Sometimes it’s hard to tell smugness from broadmindedness. Even legitimate expertise can bleed over into know-it-all superiority. Something about humanity’s need for conflict means that when someone shows up with all the answers — even if we think they are the correct answers — some of us will recoil at being told what to do.
That’s the theme of the sixth episode of Rick and Morty’s sixth season, “Juricksic Mort,” in which space-faring dinosaurs return to Earth with superior technology, superior ideas on how to live, and superior senses of their own rightness about these things. After some awkward questions about what happened to the dinosaurs they left behind, the new arrivals announce that humanity can take a vacation, that they’ve got it from here. Running a planet really seems to be beyond our skill level, doesn’t it? The dinos have a billion years of experience; why not just let them help?
Rick hates this immediately.
The episode could have delved into the question of “what happens to humanity when all our problems are solved?” And indeed, they touched on this a bit. The dinosaurs eliminate material scarcity almost immediately — no need for work, sacrifice, or even choice. Whatever you want, you’ve got it.
This presents a similar vision to the post-scarcity world Gene Roddenberry created in Star Trek. In that fictional universe, humanity uses its newfound material wealth to eliminate all conflict caused by material scarcity and presents a new-age vision of human beings that was welcomed content in the 1960s when it originally aired.
Eliminate desire, and you’ll eliminate conflict, a watered-down Buddhism that sits at the center of many utopian thoughts, then and now.
All the characters in Rick and Morty don’t share this enlightened view, though, to be fair, it’s only been a couple of weeks. Maybe they’ll get used to it. And for all Rick’s grumbling, the innovations proposed by the space dinosaurs are seductive. Eliminating poverty and want has been the dream of countless world leaders over the years. Here, it is achieved, seemingly at the snap of reptilian fingers.
While humanity adjusts to being comfortable and useless, Rick suspects an ulterior motive. He jumps into the spaceship and visits all the other planets the dinosaurs have helped since they left Earth eons ago.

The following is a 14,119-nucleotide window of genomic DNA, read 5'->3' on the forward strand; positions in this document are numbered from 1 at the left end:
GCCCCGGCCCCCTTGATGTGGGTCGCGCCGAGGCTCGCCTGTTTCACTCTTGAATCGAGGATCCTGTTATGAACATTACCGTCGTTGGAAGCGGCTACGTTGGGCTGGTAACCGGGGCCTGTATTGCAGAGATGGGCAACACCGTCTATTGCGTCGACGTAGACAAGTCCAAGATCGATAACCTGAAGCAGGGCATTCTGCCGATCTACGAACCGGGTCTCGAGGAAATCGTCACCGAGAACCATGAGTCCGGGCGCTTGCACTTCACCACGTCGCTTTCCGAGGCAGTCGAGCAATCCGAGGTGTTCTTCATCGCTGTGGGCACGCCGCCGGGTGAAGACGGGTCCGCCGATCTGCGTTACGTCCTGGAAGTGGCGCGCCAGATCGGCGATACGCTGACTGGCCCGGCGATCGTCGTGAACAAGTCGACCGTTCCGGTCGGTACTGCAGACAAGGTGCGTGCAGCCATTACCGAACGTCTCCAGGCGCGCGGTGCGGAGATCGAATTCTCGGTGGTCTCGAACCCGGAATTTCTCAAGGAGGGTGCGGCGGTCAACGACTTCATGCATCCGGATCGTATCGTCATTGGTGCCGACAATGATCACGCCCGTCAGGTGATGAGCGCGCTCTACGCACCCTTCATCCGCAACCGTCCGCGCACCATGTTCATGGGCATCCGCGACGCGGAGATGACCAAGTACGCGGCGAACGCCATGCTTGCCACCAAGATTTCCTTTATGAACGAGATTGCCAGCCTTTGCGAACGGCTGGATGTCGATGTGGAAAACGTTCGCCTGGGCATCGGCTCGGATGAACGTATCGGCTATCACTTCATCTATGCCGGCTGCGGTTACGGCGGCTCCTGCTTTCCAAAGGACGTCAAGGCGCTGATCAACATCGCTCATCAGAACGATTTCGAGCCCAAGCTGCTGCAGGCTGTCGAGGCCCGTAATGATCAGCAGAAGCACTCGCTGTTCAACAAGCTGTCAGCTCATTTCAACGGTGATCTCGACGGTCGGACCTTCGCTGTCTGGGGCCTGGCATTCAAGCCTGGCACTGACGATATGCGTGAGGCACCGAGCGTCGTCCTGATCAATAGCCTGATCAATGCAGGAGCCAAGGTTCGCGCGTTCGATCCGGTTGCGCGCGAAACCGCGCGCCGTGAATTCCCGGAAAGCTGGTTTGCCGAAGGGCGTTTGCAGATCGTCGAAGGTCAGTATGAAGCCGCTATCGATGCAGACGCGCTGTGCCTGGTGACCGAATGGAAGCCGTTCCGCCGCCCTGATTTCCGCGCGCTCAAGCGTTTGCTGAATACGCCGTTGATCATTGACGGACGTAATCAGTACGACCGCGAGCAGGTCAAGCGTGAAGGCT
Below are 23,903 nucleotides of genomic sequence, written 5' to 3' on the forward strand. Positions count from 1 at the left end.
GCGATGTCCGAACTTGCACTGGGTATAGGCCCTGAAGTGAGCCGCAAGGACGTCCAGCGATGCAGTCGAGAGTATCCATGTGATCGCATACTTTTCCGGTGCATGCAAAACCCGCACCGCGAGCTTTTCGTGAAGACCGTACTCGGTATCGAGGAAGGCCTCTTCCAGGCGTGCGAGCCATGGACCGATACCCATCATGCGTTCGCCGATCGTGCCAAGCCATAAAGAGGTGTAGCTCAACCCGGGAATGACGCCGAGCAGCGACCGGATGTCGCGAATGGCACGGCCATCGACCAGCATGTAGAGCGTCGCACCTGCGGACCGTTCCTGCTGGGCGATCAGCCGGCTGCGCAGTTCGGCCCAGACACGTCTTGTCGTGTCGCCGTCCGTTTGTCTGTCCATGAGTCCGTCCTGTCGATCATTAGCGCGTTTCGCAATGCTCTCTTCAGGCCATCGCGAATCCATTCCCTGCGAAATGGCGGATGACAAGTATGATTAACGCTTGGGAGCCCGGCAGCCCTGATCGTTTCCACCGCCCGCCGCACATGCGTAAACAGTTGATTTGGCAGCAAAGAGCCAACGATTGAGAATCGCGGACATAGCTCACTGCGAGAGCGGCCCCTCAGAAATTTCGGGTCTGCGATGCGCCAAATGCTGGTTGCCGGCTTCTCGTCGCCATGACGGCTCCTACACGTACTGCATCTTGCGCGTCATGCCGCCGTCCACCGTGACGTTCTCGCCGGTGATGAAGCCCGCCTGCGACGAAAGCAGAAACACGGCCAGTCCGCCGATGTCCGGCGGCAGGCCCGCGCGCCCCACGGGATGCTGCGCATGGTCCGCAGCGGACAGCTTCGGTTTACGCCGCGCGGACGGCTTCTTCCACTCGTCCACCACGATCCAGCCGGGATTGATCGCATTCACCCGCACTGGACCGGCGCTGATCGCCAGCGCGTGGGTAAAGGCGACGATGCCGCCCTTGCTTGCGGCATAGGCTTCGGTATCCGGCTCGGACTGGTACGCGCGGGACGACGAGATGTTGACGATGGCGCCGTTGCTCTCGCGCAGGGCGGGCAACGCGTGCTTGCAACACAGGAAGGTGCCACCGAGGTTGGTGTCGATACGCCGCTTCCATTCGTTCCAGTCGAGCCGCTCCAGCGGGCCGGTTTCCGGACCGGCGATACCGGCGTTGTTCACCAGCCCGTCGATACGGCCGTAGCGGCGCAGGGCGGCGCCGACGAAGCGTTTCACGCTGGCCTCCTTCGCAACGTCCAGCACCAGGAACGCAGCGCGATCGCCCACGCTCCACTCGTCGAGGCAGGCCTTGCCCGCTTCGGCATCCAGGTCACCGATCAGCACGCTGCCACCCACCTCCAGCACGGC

The results of his investigation are not what he expected: the space dinosaurs are not evil, nor do they have any secret aims in helping various planets and species better themselves. But Rick does find something disturbing: every place they go is soon afterward smashed by an asteroid. Upon returning to Earth, Rick finds that one such asteroid is also headed their way.
He quickly discerns that this is because the dinosaurs are so good and wholesome that their decency and intelligence causes a species of sentient rocks to degrade into idiotic malevolence as they fly around the universe, destroying whatever the dinosaurs create. The benevolent reptiles are unaware of this conclusion, but they accept the evidence Rick presents and are quite dismayed.
As an explanation, it is kind of unsatisfying. Good and evil aren’t two equal and opposite forces that must forever be in balance. That kind of thinking is popular in fantasy novels, but actual good deeds and good behavior don’t necessarily create equally bad results just by existing.
On the other hand, good intentions do quite frequently have negative trade-offs. Like universal basic income, a seductive concept that could have disproportionately adverse side effects. The dinosaurs’ utopian vision for humanity makes a lot of people better off, but at least some are worse off, as is the case with even the best one-size-fits-all programs for human betterment. Many more are drifting aimlessly as they contemplate the idea of lifelong mediocrity.
Rick is one. Another is the President (voiced by Keith David, still the best recurring guest star on the show.) A more contemplative ending might have weighed their fates against the millions who are healed of illness or lifted out of poverty rather than making the enemy some sentient rock. But we only have twenty-something minutes here, and the writers can only work with the time they’re given.
The episode resolves in a fairly satisfying fashion. It’s episodic, like many stories from this season, with everything returning to normal at the end. It’s a solid episode that is both funny and thoughtful and, in ways, is a throwback to the work of earlier seasons. The one big change — Rick finally fixing portal travel at the end of the episode — suggests Rick and Morty’s hiatus from the larger plot is at an end. Will Rick’s cross-dimensional nemesis return in the episodes to follow?